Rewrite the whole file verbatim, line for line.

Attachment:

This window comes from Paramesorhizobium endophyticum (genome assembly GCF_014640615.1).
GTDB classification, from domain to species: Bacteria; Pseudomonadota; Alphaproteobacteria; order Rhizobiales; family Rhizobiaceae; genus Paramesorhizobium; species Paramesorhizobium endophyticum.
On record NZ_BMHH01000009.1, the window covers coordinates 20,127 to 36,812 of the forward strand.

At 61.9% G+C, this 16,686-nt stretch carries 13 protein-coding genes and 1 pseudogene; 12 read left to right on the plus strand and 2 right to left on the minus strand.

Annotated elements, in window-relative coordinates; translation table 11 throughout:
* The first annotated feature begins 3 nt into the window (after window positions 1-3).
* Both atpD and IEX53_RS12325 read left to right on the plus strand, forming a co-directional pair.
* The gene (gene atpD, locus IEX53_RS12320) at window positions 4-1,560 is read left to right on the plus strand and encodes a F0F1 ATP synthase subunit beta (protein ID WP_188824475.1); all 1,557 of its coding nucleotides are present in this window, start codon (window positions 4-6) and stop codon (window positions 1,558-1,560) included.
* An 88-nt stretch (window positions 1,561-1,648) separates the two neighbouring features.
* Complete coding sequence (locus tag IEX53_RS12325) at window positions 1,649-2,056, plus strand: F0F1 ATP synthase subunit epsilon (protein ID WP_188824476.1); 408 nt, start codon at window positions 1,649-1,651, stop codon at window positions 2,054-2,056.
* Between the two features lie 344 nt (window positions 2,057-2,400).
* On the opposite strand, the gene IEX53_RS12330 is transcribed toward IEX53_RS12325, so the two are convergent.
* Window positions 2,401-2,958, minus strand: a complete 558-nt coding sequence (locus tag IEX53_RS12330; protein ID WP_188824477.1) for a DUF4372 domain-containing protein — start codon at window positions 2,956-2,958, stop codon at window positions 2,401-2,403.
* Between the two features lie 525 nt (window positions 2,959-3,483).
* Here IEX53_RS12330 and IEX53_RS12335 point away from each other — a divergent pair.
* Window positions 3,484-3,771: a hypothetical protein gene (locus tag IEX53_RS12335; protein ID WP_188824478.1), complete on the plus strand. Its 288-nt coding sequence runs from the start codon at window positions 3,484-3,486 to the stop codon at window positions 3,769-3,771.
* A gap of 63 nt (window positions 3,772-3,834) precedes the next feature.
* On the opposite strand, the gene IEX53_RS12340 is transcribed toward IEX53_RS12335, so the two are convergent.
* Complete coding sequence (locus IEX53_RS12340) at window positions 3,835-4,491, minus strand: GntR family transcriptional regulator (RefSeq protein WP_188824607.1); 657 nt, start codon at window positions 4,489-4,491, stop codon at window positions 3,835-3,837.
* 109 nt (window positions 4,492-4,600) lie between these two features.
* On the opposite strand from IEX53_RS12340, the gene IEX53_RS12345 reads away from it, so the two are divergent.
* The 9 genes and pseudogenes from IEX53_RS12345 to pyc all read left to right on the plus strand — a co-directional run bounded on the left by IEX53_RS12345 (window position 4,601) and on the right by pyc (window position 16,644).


This window comes from Paramesorhizobium endophyticum (genome assembly GCF_014640615.1).
GTDB classification, from domain to species: Bacteria; Pseudomonadota; Alphaproteobacteria; order Rhizobiales; family Rhizobiaceae; genus Paramesorhizobium; species Paramesorhizobium endophyticum.
On record NZ_BMHH01000009.1, the window covers coordinates 20,127 to 36,812 of the forward strand.

At 61.9% G+C, this 16,686-nt stretch carries 13 protein-coding genes and 1 pseudogene; 12 read left to right on the plus strand and 2 right to left on the minus strand.

Annotated elements, in window-relative coordinates; translation table 11 throughout:
* The first annotated feature begins 3 nt into the window (after window positions 1-3).
* Both atpD and IEX53_RS12325 read left to right on the plus strand, forming a co-directional pair.
* The gene (gene atpD, locus IEX53_RS12320) at window positions 4-1,560 is read left to right on the plus strand and encodes a F0F1 ATP synthase subunit beta (protein ID WP_188824475.1); all 1,557 of its coding nucleotides are present in this window, start codon (window positions 4-6) and stop codon (window positions 1,558-1,560) included.
* An 88-nt stretch (window positions 1,561-1,648) separates the two neighbouring features.
* Complete coding sequence (locus tag IEX53_RS12325) at window positions 1,649-2,056, plus strand: F0F1 ATP synthase subunit epsilon (protein ID WP_188824476.1); 408 nt, start codon at window positions 1,649-1,651, stop codon at window positions 2,054-2,056.
* Between the two features lie 344 nt (window positions 2,057-2,400).
* On the opposite strand, the gene IEX53_RS12330 is transcribed toward IEX53_RS12325, so the two are convergent.
* Window positions 2,401-2,958, minus strand: a complete 558-nt coding sequence (locus tag IEX53_RS12330; protein ID WP_188824477.1) for a DUF4372 domain-containing protein — start codon at window positions 2,956-2,958, stop codon at window positions 2,401-2,403.
* Between the two features lie 525 nt (window positions 2,959-3,483).
* Here IEX53_RS12330 and IEX53_RS12335 point away from each other — a divergent pair.
* Window positions 3,484-3,771: a hypothetical protein gene (locus tag IEX53_RS12335; protein ID WP_188824478.1), complete on the plus strand. Its 288-nt coding sequence runs from the start codon at window positions 3,484-3,486 to the stop codon at window positions 3,769-3,771.
* A gap of 63 nt (window positions 3,772-3,834) precedes the next feature.
* On the opposite strand, the gene IEX53_RS12340 is transcribed toward IEX53_RS12335, so the two are convergent.
* Complete coding sequence (locus IEX53_RS12340) at window positions 3,835-4,491, minus strand: GntR family transcriptional regulator (RefSeq protein WP_188824607.1); 657 nt, start codon at window positions 4,489-4,491, stop codon at window positions 3,835-3,837.
* 109 nt (window positions 4,492-4,600) lie between these two features.
* On the opposite strand from IEX53_RS12340, the gene IEX53_RS12345 reads away from it, so the two are divergent.
* The 9 genes and pseudogenes from IEX53_RS12345 to pyc all read left to right on the plus strand — a co-directional run bounded on the left by IEX53_RS12345 (window position 4,601) and on the right by pyc (window position 16,644).